On Religious Blogging in Polytheism

A Devotional Preface

So, I had a flash of insight on Tuesday night and wrote out the entirety of Narahji (one of my conlangs) script within the span of ~45 minutes. I’ve been struggling with how to render klåsen kul bes (the Seven Dancers), the name of the script, for several years.

You can see me playing around on Twitter (@kayeboesme) with it. As a warning, about 75% of what I post on Twitter is related to constructed languages, linguistics, and linguistic gender systems. About 20% of it is about writing, and <5% of it is personal stuff because I treat social media like a public forum, and the daily frustrations of one’s life are better left in private conversations. <1% is explicitly religious.


Narahji script that I created, written RTL, with lots of curves and squiggles.

This is the opening paragraph of Epiphany written in Narahji.

Since it’s likely that I owe this flash of insight to Hermes and to the Mousai, I would like to acknowledge that here. Hermes, the Master of Scripts and Language who visits the home of the Mousai and their mother with the beautiful hair and clear, cold water: Thank you. Thank you, too, Mousai.

Blogging and the Gods

And now, I will go into the meat of this post, which is about writing, gods, and efficacy. I am going to talk about blogging.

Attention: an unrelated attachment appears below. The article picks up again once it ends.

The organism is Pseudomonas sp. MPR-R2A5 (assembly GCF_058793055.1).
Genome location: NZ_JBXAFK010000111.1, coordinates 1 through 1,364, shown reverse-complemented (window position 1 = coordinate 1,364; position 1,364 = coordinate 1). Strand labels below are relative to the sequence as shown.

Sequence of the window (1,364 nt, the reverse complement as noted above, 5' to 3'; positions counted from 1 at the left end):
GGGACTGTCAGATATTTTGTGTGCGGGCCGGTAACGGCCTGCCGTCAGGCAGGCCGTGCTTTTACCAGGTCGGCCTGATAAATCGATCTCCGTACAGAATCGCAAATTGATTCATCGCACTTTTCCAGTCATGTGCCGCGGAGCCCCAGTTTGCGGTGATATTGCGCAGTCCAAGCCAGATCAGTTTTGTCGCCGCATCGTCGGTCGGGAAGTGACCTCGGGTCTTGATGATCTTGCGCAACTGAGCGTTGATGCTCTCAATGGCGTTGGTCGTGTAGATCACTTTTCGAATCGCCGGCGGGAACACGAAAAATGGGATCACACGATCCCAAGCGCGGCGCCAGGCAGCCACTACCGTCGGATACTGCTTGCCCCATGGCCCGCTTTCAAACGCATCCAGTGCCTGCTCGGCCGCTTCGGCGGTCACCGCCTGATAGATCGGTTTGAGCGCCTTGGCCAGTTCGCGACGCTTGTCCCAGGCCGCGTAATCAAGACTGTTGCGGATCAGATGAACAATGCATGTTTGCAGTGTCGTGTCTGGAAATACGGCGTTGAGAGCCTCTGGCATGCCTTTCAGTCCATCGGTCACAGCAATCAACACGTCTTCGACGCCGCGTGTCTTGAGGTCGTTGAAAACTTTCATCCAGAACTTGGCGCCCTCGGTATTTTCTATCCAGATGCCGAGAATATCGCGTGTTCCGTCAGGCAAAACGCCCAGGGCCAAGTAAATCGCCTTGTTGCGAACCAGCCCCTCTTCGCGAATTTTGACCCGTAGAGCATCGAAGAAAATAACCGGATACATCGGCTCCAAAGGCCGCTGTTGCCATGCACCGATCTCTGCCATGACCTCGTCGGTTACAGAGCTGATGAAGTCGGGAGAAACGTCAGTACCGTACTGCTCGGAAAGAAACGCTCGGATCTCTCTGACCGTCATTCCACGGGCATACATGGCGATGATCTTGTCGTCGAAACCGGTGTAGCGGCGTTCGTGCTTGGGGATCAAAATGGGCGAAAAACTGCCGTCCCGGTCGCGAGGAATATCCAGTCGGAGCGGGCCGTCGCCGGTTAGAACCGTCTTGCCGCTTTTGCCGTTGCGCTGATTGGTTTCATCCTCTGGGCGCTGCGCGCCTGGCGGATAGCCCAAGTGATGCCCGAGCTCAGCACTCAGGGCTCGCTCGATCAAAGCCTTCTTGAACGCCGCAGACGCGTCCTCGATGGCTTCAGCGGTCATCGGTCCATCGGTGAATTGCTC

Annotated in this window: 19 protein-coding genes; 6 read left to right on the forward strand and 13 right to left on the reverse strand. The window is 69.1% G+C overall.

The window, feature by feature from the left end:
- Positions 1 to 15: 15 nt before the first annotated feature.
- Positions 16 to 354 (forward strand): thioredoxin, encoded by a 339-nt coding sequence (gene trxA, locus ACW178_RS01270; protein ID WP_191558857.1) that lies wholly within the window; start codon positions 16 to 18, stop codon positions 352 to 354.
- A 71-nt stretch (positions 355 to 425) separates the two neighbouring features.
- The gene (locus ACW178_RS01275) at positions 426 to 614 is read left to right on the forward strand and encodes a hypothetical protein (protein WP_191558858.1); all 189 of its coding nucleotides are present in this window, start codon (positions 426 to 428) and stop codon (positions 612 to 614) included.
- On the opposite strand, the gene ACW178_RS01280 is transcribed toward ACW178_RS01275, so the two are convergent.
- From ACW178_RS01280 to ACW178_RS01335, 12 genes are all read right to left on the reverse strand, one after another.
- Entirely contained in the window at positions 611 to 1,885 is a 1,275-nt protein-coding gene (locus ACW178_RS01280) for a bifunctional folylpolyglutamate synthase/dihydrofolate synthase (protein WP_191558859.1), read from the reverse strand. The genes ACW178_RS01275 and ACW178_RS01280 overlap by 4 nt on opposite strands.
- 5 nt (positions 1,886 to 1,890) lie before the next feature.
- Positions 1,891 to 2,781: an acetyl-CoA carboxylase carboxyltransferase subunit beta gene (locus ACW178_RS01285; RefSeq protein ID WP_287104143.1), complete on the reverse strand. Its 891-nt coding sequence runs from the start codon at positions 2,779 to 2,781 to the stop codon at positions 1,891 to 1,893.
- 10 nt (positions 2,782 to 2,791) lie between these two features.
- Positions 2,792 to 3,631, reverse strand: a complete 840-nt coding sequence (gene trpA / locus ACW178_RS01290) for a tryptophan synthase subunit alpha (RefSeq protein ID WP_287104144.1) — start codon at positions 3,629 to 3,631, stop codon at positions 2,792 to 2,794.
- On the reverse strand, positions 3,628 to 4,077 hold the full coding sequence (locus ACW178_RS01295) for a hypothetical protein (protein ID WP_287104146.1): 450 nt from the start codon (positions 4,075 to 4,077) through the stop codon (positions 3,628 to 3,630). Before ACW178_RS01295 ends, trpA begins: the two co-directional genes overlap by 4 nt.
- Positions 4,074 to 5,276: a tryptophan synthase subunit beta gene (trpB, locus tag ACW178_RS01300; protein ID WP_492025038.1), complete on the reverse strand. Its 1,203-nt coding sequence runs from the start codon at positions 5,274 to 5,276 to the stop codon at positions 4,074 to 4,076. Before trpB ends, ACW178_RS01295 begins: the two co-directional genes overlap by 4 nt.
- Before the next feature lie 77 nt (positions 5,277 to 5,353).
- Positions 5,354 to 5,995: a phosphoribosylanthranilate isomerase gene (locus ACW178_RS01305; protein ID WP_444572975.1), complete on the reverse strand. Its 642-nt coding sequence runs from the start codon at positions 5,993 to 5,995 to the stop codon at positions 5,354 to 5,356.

There is a weight to gods in any creative project. The Mousai are powerful and numerous. They collaborate with so many other gods, but the fire of creativity is ultimately meant to be connective and collaborative, not isolating. Creativity benefits a community and links it together.

When it doesn’t work, it usually means that two entities are not in the same community — I am ignorant of 90% of television and films (and their stars). Likewise, most people I know in meatspace don’t listen to Hardcore History, Mabel Podcast, Welcome to Night Vale, or Alice Isn’t Dead. There was a brief period in time when Serial was popular and I was really excited because it meant I could talk about narrative podcasts (fiction and nonfiction) with my coworkers. My media community is primarily on Twitter and Tumblr.

Divine weight is the term I have given to the sense of expansiveness of a god in petitionary or devotional prayers and activities. It’s the sense that worshipping one god and praying to one god for success leads to a discovery of the other gods involved in a project. That first god is like one prayer-responsibility, and the others come out of that like threads being woven into new fabric. Weight has another sense for me, though. Imagine that you had a taut sheet on which you threw equally-spaced spherical weights. In my mind’s landscape, all gods are like spherical heavy things, and the places where they have weight are where their center of influence is in the mind. There is a space where a god suddenly falls into resonance with a creative work or a person or what have you, and it’s like the sudden sensation of a heavy paperweight. That is my best attempt at putting this into prose.

Blogging is governed by Hermes and the Mousai because blogging requires written oratory and rhetoric. (It’s way more straightforward than writing an epic. I think I am praying to 12-13 gods at this point for that.) The Mousai are involved because blogging is storytelling. It is also a rhetorical performance in the written medium. It is often persuasive writing, but it can also be narrative nonfiction, poetry, &c. The informative and persuasive posts are designed to bring a specific community together. This often fails to happen in the blogosphere.